Thanks to Facebook, brace yourself for United Magazines of America

Good news for the magazine industry: Many publishers have joined forces to build a platform that helps them to sell subscriptions in the direct stream of Facebook’s news feed.

Synapse, a subscription marketing agency that works with major magazine publishers like Hearst, is working with few companies that specialize in Facebook shopping applications, to enable publishers to sell subscriptions directly on Facebook Pages and even in users’ newsfeeds beginning mid or end of summer.

The apps will allow us to share articles with our friends that can then be expanded into dynamic pop-ups on their newsfeeds, complete with ads and directions to subscribe to the magazine elsewhere on Facebook. We spent half our time on Facebook, why not integrate all the news we want there as well? Makes perfect sense 🙂

I think this is particularly smart for magazines too, though. Publishers struggle to drive traffic to their sites to get ad impressions; if they can put the ads directly on Facebook AND drive subscription sales, they’ll have created a much better model.

What’s surprising to me is the fact Facebook will not be taking a cut of the revenue generated by subscriptions via the apps. Facebook played the same game with gaming market and end up changing the rules later on.

The other unclear thing is the amount of  information Facebook will reveal to the publishers — an issue companies like Condé Nast have had with Apple, who will not reveal the names and addresses of those who purchase iPhone and iPad apps of magazines.

If Facebook plays this right, they could be a superb medium for magazine publishers with limited resources, in terms of getting their work out there and gaining readers. If monetization comes into play, they’re onto a winner.

The magazine tab within the Facebook fan page is central, acting like a CRM from where publishers gain and manage their readers. Publishers will soon be able to make money from ads and subscriptions across all platforms.

It will interesting to see how Facebook will be incorporated into the digital newsstand.

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About Elias Shams
I have been a serial entrepreneur in telecom and social media space for past 12 years or so. I hold a M.S. degree in Telecommunication Engineering from the George Washington University and a B.S. degree in Electrical Engineering from the University of Maryland. I’ve lived and worked in many countries and cities including London England, Tehran Iran, Bonn Germany, Paris France, Alicante Spain, Delhi India, and my favorite of all Washington, DC of great US of A. Two of the greatest Washington, DC based companies I worked for and very proud of are Yurie Systems which was sold to Lucent in 1998 for $1.23 B and that I founded in 1999. I am currently the founder and awesomizer @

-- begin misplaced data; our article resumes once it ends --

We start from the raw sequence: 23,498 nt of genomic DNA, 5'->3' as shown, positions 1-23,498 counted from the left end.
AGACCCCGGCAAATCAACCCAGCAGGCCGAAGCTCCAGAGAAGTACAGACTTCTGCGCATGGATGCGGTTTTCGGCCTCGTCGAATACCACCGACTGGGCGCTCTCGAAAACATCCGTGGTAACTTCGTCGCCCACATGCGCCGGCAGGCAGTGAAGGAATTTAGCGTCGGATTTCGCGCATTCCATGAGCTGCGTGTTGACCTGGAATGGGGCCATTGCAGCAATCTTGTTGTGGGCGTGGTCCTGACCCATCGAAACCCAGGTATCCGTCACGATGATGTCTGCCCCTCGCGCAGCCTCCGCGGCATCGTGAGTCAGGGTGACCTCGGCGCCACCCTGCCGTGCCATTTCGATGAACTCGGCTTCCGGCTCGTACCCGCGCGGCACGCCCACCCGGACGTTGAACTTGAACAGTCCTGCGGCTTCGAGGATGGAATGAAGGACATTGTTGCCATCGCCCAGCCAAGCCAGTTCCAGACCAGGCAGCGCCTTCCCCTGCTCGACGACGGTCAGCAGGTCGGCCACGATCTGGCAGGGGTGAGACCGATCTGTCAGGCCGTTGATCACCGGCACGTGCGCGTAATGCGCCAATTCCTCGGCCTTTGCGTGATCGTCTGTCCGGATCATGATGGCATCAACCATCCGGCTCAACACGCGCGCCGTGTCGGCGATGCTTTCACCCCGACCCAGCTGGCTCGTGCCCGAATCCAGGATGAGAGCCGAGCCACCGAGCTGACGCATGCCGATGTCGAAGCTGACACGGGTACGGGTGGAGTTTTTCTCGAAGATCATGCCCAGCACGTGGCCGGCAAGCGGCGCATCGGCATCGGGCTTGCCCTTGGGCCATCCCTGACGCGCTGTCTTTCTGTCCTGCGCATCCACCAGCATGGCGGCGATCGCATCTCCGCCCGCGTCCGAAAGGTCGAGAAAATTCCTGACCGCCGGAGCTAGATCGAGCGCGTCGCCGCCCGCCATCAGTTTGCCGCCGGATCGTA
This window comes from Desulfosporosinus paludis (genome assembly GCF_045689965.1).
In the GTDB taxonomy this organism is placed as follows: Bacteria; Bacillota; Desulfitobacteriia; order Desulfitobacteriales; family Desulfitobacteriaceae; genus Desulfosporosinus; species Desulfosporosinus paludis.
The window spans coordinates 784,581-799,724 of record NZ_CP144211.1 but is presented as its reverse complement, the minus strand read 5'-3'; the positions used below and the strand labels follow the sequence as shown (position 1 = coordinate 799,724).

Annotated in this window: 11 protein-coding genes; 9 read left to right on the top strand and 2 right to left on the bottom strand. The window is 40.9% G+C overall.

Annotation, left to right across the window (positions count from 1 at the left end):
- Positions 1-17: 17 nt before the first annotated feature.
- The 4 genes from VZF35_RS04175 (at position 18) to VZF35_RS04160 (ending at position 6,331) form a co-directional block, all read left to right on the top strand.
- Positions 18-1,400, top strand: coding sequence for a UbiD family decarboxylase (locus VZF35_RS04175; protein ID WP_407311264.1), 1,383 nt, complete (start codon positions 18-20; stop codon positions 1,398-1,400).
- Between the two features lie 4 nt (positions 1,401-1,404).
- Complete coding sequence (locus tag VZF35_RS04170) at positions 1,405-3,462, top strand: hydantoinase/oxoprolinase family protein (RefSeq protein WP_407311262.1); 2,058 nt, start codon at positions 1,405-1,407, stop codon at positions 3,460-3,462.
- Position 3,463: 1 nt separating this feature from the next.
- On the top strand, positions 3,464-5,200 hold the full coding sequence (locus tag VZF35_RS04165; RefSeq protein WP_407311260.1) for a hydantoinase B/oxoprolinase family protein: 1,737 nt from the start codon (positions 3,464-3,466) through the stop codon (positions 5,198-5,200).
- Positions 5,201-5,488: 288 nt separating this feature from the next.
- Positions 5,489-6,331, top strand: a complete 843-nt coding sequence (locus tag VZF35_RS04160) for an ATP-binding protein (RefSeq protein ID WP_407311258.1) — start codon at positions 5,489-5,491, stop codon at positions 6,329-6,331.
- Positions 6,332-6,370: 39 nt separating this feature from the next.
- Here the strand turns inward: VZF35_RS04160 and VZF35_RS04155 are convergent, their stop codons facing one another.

5 Responses to Thanks to Facebook, brace yourself for United Magazines of America

  1. Steven Rossi says:

    I’d love to see a mock-up of how this will look in the News Feed. I think it’s a great idea for magazine publishers; if they don’t move in these new directions they’re inevitably going to be in trouble (that is, aside from the top one or two percent which will likely always be around). It just seems like a smart move.

    • Perhaps, but I don’t see it–at the present time. While FB members sign up for social causes by the millions–Facebook is still a relative shallow, social tool.

      On the other hand, if United Magazines of America can deliver apps to iPad and the other myriad tablets and laptops, then–perhaps–magazine content can be perpetuated.

  2. Perry says:

    Not sure I think people will read magazines on FaceBook. I wait to be proven wrong.

    I think magazines need to figure out how to get their content in front of subscribers in as many ways possible so they can reach the widest audience. Looking at the Amazon model for Kindle would be a great place to start. You don’t need a kindle to read amazon ebooks.

  3. Perry Wilson says:

    I agree with Steven. Not sure with the way FB collects and sells member information, that people will be interested in adding another piece of data about themselves to their profile.

    I think Amazon has a good model, you don’t need a kindle to read their ebooks, you can get a Kindle for XX for whatever tool you have. That’s how you get the most customers.

  4. Jeff Hart says:

    It’s amazing how people work against their best interests. The soda tax and the bag tax before that are excellent examples. Not telling anyone what they should do, but for the vast majority of shoppers leaving the District to shop will not only be not cost effective, but the tax money paid will provide less benefit than taxes paid to DC Government. It would take 20 bags of groceries or more than $14.00 in soda to cost more than $1. Unless your time is worth less than $4/hour it’s not rational to drive an additional 8 minutes each way to avoid these taxes.

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